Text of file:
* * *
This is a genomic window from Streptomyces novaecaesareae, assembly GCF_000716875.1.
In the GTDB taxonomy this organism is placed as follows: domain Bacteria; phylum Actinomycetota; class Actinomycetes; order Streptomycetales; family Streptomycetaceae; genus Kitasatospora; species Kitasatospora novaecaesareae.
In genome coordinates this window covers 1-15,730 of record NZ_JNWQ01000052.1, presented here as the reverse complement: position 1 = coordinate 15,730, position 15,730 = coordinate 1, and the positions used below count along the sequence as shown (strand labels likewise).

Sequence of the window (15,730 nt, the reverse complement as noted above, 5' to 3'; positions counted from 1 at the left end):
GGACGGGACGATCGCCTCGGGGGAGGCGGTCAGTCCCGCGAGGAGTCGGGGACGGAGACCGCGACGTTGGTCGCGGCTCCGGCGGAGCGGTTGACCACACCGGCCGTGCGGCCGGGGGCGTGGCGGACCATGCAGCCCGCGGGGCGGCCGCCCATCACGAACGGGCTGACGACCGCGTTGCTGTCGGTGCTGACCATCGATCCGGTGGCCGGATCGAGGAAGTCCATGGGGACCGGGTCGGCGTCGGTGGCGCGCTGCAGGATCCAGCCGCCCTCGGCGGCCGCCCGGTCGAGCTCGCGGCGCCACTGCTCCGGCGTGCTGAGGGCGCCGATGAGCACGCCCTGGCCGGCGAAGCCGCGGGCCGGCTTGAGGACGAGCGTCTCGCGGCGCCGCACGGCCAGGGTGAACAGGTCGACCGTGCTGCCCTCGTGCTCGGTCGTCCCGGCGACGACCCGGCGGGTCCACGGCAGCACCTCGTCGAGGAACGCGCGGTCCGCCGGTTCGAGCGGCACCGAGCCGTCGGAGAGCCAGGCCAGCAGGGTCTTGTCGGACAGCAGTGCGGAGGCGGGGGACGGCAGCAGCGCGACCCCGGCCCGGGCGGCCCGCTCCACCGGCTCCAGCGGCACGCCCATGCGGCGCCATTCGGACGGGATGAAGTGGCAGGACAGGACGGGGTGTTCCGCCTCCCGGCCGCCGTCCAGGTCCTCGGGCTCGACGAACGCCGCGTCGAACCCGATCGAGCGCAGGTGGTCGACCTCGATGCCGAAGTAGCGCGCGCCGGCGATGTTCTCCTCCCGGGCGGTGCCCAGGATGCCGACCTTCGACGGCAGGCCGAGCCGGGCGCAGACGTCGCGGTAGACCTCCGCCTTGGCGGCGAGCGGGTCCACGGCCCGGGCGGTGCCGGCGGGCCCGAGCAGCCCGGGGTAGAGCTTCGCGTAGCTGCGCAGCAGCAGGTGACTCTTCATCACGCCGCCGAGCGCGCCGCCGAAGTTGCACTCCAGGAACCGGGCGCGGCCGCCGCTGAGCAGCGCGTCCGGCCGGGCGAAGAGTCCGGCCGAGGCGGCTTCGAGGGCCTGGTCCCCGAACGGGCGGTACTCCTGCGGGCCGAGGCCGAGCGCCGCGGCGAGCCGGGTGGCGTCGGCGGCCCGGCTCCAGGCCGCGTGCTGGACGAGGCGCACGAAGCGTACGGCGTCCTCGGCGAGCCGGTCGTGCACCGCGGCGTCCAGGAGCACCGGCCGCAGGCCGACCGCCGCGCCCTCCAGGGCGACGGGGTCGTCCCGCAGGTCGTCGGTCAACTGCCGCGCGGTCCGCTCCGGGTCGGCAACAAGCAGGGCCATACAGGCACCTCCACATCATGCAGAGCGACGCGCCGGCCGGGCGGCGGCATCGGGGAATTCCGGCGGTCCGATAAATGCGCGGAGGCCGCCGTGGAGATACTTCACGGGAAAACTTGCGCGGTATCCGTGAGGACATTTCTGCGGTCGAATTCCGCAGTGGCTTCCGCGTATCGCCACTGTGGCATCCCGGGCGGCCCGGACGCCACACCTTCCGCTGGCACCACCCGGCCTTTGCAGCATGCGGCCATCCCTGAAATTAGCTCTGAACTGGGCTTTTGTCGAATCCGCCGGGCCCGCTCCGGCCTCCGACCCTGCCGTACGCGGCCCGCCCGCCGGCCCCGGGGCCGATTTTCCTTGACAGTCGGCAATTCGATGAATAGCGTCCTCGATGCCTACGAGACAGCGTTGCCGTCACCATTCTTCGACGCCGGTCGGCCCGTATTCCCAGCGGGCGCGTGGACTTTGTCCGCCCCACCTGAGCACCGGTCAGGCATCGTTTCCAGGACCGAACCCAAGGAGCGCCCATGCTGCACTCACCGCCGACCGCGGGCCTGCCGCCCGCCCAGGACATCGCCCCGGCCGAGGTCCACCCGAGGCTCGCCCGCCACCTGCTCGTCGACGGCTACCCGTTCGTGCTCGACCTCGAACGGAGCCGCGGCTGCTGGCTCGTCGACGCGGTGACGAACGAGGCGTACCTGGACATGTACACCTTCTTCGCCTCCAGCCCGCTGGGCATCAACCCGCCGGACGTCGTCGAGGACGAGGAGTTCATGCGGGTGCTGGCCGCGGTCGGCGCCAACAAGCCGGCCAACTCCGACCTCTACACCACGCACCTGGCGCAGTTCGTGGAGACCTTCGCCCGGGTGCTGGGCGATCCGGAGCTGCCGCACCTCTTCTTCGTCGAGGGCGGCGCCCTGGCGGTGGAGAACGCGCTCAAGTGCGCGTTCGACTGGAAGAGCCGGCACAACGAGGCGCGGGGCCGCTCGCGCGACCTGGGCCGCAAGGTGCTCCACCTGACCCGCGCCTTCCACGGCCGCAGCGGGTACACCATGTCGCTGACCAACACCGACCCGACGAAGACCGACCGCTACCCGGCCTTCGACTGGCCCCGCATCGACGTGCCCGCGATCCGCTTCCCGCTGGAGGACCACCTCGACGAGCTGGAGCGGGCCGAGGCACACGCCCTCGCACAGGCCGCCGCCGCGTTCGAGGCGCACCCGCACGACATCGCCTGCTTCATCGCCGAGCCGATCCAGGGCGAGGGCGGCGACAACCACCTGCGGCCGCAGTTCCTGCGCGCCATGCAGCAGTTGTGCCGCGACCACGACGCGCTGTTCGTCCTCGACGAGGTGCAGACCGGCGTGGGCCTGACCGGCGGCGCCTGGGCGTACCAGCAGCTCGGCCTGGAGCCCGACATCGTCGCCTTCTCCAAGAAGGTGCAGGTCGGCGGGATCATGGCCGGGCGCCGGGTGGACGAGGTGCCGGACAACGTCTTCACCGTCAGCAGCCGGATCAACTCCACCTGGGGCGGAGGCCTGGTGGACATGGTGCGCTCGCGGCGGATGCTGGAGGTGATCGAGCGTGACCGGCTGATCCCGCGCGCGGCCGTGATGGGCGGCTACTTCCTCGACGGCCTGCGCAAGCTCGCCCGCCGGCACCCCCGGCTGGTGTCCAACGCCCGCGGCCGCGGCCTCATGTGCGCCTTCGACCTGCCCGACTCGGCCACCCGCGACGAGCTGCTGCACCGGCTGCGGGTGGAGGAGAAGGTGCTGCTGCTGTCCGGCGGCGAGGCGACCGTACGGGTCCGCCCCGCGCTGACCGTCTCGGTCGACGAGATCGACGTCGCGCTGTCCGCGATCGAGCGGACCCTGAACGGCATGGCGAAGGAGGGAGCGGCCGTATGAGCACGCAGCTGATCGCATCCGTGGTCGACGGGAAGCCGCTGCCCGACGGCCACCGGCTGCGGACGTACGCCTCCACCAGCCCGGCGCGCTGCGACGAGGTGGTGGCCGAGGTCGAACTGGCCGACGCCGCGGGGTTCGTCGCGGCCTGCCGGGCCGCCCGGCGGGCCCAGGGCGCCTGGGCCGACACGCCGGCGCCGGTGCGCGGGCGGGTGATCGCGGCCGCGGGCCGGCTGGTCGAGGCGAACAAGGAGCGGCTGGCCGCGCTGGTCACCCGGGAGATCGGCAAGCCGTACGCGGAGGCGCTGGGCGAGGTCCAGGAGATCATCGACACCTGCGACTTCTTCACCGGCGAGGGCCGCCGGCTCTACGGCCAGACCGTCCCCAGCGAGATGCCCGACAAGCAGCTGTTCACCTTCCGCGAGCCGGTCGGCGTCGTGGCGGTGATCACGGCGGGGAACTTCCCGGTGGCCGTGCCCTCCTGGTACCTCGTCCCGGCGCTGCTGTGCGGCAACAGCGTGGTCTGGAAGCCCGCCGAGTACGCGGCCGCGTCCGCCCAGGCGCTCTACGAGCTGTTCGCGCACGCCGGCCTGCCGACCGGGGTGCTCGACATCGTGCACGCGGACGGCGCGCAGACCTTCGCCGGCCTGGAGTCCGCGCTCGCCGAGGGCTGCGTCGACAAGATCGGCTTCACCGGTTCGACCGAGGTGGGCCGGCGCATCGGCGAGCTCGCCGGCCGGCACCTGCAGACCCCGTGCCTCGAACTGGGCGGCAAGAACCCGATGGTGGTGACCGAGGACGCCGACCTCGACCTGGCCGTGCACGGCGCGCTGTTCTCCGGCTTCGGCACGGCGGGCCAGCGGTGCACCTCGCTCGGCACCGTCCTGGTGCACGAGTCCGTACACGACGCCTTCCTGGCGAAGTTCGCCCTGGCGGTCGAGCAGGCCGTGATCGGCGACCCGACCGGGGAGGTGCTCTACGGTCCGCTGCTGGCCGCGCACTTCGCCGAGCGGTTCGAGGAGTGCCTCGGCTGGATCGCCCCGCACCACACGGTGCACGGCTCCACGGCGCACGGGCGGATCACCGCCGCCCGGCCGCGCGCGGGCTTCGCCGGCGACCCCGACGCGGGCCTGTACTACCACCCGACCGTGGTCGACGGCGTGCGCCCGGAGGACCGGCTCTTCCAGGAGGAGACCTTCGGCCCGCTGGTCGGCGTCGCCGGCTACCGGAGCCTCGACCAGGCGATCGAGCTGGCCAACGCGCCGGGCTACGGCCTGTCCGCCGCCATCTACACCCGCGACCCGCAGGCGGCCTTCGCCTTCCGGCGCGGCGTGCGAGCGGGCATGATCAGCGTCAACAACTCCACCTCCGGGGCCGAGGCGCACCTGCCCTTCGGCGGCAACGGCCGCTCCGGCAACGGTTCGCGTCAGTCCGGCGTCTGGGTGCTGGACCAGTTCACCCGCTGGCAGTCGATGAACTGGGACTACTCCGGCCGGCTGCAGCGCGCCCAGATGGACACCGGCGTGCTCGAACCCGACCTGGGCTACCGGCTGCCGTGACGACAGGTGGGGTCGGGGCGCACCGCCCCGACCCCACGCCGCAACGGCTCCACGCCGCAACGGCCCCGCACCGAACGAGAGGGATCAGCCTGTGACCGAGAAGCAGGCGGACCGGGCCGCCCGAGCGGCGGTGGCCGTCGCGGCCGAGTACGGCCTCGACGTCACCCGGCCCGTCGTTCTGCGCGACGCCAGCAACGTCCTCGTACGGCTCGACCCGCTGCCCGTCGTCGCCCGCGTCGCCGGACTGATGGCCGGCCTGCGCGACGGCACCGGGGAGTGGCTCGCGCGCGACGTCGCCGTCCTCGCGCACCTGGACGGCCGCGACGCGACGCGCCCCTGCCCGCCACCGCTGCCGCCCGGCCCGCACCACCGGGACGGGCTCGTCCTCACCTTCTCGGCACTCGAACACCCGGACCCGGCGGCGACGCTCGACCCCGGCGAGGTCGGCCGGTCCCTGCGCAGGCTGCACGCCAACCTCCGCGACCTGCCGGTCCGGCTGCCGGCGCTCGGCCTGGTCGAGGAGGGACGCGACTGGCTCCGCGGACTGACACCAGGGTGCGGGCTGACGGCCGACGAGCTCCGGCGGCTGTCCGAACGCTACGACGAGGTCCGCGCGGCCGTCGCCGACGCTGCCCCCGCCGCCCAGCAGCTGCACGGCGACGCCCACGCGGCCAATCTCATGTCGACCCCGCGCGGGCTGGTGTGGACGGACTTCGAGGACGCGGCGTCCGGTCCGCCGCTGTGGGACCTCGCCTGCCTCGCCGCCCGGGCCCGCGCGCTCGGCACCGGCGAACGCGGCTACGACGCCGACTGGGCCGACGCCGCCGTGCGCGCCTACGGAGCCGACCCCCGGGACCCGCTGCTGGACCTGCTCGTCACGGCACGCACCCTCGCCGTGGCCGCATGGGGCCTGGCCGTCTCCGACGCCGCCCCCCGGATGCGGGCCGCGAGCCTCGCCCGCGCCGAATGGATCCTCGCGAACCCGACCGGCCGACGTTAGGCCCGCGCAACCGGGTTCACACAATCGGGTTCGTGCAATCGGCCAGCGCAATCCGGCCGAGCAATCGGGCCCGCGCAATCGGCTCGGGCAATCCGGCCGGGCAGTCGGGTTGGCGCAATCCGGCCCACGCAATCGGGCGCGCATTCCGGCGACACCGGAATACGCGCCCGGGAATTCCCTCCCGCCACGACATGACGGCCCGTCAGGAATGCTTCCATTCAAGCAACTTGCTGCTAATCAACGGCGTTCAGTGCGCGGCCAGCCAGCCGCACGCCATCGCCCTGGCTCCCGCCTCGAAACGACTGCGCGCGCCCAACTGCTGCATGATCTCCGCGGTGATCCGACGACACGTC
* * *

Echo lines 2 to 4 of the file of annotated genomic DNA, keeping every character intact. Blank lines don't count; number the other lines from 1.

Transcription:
In the GTDB taxonomy this organism is placed as follows: domain Bacteria; phylum Actinomycetota; class Actinomycetes; order Streptomycetales; family Streptomycetaceae; genus Kitasatospora; species Kitasatospora novaecaesareae.
In genome coordinates this window covers 1-15,730 of record NZ_JNWQ01000052.1, presented here as the reverse complement: position 1 = coordinate 15,730, position 15,730 = coordinate 1, and the positions used below count along the sequence as shown (strand labels likewise).

Sequence of the window (15,730 nt, the reverse complement as noted above, 5' to 3'; positions counted from 1 at the left end):